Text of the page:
The child sees things in the peripheral fields but does not react to items in central vision positions. (Visual Fields)

  • Because peripheral fields are stronger than central visual fields, the materials must be presented off center in the best assessed lateral visual field. (The child in Phase I will have a distinct preference for one lateral visual field).
  • The lower visual fields are often not functional well into Phase III so eye level is recommended. Upper fields can also be inaccessible.
  • Make sure the “action” of morning meeting is within their best assessed visual field.

There is visual attention in near space only within 2 feet. (Distance and Complexity)

  • The child can only look at items in near space. The exact assessed distance needs to be respected and materials presented within this distance. At this Phase, this is typically within 18”-24” of the child’s eyes.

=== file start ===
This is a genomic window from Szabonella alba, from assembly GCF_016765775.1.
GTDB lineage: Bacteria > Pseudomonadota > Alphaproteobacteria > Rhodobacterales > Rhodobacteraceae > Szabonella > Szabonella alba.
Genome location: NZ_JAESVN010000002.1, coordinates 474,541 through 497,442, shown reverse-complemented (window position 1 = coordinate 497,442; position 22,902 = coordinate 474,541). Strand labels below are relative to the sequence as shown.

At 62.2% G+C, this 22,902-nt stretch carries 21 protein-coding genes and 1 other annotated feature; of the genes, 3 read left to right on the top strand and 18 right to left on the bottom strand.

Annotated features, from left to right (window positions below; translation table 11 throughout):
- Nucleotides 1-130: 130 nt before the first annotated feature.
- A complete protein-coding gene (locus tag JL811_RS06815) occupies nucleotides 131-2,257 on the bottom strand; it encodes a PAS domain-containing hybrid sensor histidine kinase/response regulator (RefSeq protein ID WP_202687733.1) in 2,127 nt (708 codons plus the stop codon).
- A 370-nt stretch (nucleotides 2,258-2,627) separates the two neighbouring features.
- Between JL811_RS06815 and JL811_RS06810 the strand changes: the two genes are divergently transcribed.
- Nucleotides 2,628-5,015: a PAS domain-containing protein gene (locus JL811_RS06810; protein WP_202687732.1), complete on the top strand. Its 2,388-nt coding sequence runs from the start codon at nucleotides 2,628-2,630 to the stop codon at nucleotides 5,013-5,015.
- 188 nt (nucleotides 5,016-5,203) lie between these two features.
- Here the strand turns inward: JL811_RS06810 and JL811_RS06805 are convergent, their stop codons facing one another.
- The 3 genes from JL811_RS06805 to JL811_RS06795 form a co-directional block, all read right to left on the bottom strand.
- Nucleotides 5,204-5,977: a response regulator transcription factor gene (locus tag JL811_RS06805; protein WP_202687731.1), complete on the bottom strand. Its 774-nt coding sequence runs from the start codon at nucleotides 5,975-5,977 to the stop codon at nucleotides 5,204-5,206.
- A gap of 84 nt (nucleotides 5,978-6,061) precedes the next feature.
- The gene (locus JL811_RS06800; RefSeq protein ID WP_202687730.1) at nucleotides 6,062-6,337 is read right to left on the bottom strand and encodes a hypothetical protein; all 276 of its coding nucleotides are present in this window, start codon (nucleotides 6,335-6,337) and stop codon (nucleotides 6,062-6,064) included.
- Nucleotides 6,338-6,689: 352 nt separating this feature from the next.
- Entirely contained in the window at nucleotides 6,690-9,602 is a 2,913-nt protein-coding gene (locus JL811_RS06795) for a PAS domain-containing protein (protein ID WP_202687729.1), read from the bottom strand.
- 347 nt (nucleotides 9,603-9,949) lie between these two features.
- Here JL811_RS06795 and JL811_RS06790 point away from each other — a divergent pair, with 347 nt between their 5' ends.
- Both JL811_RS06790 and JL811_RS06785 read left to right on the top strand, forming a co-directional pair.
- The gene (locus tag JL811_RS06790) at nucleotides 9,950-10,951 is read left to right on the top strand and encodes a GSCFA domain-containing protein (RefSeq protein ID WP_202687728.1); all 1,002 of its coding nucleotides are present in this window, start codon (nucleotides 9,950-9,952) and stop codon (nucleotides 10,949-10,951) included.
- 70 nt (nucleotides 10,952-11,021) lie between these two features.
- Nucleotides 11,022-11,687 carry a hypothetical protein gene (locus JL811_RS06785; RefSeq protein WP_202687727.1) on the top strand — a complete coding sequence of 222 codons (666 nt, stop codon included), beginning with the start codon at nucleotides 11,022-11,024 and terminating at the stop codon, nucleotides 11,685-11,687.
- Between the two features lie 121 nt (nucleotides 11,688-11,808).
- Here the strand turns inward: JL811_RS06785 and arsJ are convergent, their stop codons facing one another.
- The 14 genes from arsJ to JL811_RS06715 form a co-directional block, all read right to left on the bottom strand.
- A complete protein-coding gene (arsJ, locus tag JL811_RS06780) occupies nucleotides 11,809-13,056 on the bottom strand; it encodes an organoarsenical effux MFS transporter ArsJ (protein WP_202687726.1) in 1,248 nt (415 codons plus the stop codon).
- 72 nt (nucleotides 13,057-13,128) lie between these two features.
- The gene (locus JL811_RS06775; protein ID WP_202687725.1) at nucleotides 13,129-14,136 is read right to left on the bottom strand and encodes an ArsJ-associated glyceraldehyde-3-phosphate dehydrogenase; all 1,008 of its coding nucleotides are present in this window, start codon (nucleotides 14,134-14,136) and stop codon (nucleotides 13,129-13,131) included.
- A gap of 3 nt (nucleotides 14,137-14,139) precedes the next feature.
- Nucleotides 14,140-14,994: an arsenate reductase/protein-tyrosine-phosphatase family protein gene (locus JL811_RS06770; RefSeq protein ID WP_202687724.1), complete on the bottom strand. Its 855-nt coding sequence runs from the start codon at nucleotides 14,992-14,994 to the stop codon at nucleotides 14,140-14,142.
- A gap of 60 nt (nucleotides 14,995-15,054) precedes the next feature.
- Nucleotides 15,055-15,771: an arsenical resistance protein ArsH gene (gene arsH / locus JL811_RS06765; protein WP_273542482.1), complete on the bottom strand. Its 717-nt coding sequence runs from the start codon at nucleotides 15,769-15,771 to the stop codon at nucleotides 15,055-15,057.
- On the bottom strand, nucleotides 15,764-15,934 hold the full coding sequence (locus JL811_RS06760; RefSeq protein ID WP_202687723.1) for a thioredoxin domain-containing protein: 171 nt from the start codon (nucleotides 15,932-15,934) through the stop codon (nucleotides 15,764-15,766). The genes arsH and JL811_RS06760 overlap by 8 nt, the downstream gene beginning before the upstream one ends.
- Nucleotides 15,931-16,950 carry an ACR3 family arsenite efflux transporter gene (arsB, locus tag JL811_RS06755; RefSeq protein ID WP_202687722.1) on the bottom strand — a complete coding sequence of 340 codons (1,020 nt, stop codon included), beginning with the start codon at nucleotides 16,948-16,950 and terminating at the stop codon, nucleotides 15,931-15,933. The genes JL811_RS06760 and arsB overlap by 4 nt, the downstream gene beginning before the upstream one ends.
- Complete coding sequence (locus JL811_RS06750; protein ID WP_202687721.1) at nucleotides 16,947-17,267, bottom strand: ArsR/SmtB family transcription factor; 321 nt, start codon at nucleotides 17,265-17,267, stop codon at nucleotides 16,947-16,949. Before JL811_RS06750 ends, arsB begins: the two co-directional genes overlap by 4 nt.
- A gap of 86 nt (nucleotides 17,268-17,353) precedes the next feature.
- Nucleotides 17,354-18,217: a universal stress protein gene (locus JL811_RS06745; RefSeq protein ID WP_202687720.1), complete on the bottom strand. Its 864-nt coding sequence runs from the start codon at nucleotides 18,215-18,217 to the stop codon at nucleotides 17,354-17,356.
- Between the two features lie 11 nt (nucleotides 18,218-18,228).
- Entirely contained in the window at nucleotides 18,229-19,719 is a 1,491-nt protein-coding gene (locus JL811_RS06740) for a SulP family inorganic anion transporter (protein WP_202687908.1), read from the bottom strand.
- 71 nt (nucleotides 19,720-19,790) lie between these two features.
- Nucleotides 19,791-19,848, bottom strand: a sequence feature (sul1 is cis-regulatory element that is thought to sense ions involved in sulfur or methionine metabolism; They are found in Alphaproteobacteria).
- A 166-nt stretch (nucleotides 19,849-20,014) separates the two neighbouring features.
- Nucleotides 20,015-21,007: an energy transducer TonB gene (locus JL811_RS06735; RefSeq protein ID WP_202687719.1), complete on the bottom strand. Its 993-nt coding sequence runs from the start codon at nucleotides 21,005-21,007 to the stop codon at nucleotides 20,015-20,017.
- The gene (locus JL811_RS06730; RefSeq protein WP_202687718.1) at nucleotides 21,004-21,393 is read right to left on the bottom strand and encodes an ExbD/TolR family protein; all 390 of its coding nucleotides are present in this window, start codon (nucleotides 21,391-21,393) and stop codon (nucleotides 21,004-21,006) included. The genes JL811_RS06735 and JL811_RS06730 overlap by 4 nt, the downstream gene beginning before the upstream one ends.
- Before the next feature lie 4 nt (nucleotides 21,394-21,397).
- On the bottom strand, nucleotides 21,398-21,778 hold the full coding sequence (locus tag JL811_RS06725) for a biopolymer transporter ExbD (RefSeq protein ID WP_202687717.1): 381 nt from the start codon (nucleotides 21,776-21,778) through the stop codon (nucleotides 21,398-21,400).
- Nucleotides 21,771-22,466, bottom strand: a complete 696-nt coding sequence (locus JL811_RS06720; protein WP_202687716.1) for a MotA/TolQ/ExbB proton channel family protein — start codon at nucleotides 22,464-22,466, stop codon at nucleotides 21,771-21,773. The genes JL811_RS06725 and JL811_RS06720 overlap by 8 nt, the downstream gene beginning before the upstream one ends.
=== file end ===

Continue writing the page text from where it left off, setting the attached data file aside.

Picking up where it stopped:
• Give the child a copy of the material being used with other child in turn. This provides visual access for the child even when materials are being presented to other children at greater distances.

The child rarely looks to faces (Complexity).

  • Faces are very complex. This child will have difficulty looking at faces. Be mindful that the child may be attending but not able to make eye contact or even look towards your face if you are talking. Greet them with your name and tell them what you will be doing with them. Call their name before delivering a message or asking a question. Research shows that adults often do not talk as much or as long to children without eye contact. Adults should be aware of this and monitor their behavior with children.

The child sees best in uncluttered, quiet places. (Complexity)

  • Provide quieter environments
  • Create morning meetings of less children so the movement, visual complexity and auditory complexity is more controllable. There is no rule that morning meeting needs to be all the children in one morning meeting. Have several smaller meetings.
  • Provide non-complex backgrounds for all learning materials.
  • Where non-complex shirts. You are the the visual background!